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SG's Corner
Vice Adm. Adam M. Robinson
U.S. Navy Surgeon General

Surgeon General's Corner: Navy Medicine: “Focus on the Family”

By Vice Adm. Adam M. Robinson, Jr., U.S. Navy Surgeon General

In recent months, the Defense Department has increased its focus on providing more support for the children of military families. I echo that call.  Since I became Surgeon General, I have made it a top priority to inculcate  a culture of patient and family-centered care across the Navy Medicine community.  By focusing on patients and their families, we ensure we provide environments in which the entire family can heal physically, mentally, and spiritually.  Families are a vital part of the care we provide. We need to ensure that we continue to integrate children’s needs in all we do. We already have a robust family-centered program in place, a part of which I’d like to highlight this month. In many ways, we have led the military’s efforts on family readiness. From our Family Practice Residency training programs to Project FOCUS (Families OverComing Under Stress), we put  Sailors, Marines, and their families at the forefront of our attention. When Sailors and Marines know that we are providing world class care for their children, especially while they are deployed, they have the assurance they need and deserve to focus on their mission.

In January 2009, BUMED Family Programs Division was created under the Deployment Heath Directorate in the Wounded, Ill, and Injured Warrior Support Command of BUMED and now oversees FOCUS training. In June 2009, the Office of the Secretary of Defense Child and Family policy praised FOCUS as a best practice program and requested the support of BUMED to expand the program to select Army and Air Force sites for services. 

FOCUS is an eight-week, skill-based, trainer-led intervention that addresses difficulties families may have when facing the challenges of multiple deployments, and parental combat-related  psychological and physical health problems. The program provides structured activities to bridge gaps in shared family understanding that may follow stressful experiences and separations. FOCUS uses family training techniques to highlight areas of strength and resilience in the family and promote family growth to help address daily challenges.

FOCUS develops families through a shared understanding of how their own deployment experience creates a unique story to enhance resiliency and prepare for the next deployment. The program includes the entire family and is tailored to suit its specific needs. FOCUS is offered in several formats: family consultations, family level training, small group training, and workshops. FOCUS also builds strong connections with other military family providers to support a network of care for families.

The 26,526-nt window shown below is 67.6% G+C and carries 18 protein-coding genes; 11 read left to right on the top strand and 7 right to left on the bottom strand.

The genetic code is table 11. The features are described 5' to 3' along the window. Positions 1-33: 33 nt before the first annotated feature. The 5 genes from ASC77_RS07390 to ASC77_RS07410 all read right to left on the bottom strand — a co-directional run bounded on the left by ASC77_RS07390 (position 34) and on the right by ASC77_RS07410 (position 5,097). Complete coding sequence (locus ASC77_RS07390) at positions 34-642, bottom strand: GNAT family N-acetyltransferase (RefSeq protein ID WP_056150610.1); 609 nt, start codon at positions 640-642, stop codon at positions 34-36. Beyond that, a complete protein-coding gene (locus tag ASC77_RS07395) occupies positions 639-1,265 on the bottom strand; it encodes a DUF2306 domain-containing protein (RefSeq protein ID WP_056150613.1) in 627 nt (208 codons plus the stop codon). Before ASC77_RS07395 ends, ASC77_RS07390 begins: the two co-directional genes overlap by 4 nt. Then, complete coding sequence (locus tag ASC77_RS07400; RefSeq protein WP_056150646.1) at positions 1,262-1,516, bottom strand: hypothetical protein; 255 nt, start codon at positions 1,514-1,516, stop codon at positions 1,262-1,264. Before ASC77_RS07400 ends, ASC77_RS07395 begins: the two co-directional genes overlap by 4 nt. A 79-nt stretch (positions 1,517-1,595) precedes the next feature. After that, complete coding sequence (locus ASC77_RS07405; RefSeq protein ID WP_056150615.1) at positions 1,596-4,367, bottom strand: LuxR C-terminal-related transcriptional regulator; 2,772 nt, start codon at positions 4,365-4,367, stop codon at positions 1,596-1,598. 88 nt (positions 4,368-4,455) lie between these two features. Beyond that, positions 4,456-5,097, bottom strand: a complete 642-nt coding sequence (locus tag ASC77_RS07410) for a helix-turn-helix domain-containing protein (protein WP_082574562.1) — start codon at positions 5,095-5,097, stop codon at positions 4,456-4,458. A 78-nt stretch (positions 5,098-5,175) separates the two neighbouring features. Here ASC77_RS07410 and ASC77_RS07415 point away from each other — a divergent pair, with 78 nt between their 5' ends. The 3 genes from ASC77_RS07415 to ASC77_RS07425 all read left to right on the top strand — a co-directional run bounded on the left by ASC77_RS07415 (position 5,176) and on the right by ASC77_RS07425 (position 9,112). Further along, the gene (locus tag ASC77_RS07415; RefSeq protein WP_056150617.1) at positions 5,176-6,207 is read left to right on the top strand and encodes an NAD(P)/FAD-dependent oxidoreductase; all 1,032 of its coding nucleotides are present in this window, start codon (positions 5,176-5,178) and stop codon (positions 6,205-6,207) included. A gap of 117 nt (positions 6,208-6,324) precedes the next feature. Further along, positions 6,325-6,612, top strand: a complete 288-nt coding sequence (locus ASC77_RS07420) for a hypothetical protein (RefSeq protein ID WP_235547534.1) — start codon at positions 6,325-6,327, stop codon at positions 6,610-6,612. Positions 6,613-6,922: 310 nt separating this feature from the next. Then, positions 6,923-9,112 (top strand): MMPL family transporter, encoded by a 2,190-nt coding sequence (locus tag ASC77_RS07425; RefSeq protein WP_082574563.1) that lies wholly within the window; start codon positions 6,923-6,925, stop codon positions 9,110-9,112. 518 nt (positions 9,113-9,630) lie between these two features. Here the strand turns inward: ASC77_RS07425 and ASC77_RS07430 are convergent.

Navy Medicine’s Core Concept of Care is patient and family-centered to ensure patient satisfaction, focusing on increased access, coordination of services and safety, while recognizing the vital importance of the family. We serve our personnel and their families throughout a patient’s treatment cycle and every aspect of medicine in the continuum of care to provide a seamless transition and reintegration for our Wounded Warriors. Part of that mission includes our family support programs to build paths to restoration, to maximize patient and family empowerment, and create comprehensive healing environments, especially for children who may be stressed due to a parent’s frequent deployments. 

FOCUS is showing remarkable results. Since its inception, thousands of family members and providers have reached out to FOCUS. Notably, program participation has resulted in significant increases in family and child positive coping and significant reductions in parent and child distress over time, suggesting longer-term benefits for military family wellness. Navy Medicine will do whatever it takes to deliver the highest quality care that is centered not just around the patient, but also around the family. 
It is my honor to represent you as your Surgeon General. Thank you for everything you do, but most of all thank you for your service.